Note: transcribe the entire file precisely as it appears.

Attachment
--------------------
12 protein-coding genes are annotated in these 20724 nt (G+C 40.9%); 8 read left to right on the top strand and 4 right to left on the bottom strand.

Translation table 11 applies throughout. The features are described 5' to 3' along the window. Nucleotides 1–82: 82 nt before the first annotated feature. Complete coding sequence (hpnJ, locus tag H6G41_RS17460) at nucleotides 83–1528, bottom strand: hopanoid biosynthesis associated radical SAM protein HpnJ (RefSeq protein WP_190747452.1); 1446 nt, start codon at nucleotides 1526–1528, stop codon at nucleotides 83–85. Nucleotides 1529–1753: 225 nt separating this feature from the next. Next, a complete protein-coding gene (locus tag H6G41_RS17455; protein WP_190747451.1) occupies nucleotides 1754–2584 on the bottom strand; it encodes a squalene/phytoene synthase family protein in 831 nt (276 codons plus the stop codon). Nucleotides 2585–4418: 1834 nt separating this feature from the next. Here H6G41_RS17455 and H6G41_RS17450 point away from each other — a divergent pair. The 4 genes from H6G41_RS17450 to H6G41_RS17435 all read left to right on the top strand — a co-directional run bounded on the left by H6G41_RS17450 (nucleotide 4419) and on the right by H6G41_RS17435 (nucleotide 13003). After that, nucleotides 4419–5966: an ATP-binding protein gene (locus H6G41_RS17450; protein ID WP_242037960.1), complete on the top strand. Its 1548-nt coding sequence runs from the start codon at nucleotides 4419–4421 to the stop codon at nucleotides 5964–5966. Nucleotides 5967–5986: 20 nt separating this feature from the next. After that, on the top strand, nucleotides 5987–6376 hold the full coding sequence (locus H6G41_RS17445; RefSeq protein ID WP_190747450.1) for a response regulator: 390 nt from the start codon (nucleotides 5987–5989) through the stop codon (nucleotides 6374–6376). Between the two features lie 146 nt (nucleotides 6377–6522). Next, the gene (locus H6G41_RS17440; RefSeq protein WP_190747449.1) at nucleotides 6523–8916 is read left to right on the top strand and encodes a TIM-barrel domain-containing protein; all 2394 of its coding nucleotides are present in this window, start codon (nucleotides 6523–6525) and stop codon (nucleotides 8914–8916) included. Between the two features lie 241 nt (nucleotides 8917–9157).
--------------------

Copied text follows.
12 protein-coding genes are annotated in these 20724 nt (G+C 40.9%); 8 read left to right on the top strand and 4 right to left on the bottom strand.

Translation table 11 applies throughout. The features are described 5' to 3' along the window. Nucleotides 1–82: 82 nt before the first annotated feature. Complete coding sequence (hpnJ, locus tag H6G41_RS17460) at nucleotides 83–1528, bottom strand: hopanoid biosynthesis associated radical SAM protein HpnJ (RefSeq protein WP_190747452.1); 1446 nt, start codon at nucleotides 1526–1528, stop codon at nucleotides 83–85. Nucleotides 1529–1753: 225 nt separating this feature from the next. Next, a complete protein-coding gene (locus tag H6G41_RS17455; protein WP_190747451.1) occupies nucleotides 1754–2584 on the bottom strand; it encodes a squalene/phytoene synthase family protein in 831 nt (276 codons plus the stop codon). Nucleotides 2585–4418: 1834 nt separating this feature from the next. Here H6G41_RS17455 and H6G41_RS17450 point away from each other — a divergent pair. The 4 genes from H6G41_RS17450 to H6G41_RS17435 all read left to right on the top strand — a co-directional run bounded on the left by H6G41_RS17450 (nucleotide 4419) and on the right by H6G41_RS17435 (nucleotide 13003). After that, nucleotides 4419–5966: an ATP-binding protein gene (locus H6G41_RS17450; protein ID WP_242037960.1), complete on the top strand. Its 1548-nt coding sequence runs from the start codon at nucleotides 4419–4421 to the stop codon at nucleotides 5964–5966. Nucleotides 5967–5986: 20 nt separating this feature from the next. After that, on the top strand, nucleotides 5987–6376 hold the full coding sequence (locus H6G41_RS17445; RefSeq protein ID WP_190747450.1) for a response regulator: 390 nt from the start codon (nucleotides 5987–5989) through the stop codon (nucleotides 6374–6376). Between the two features lie 146 nt (nucleotides 6377–6522). Next, the gene (locus H6G41_RS17440; RefSeq protein WP_190747449.1) at nucleotides 6523–8916 is read left to right on the top strand and encodes a TIM-barrel domain-containing protein; all 2394 of its coding nucleotides are present in this window, start codon (nucleotides 6523–6525) and stop codon (nucleotides 8914–8916) included. Between the two features lie 241 nt (nucleotides 8917–9157).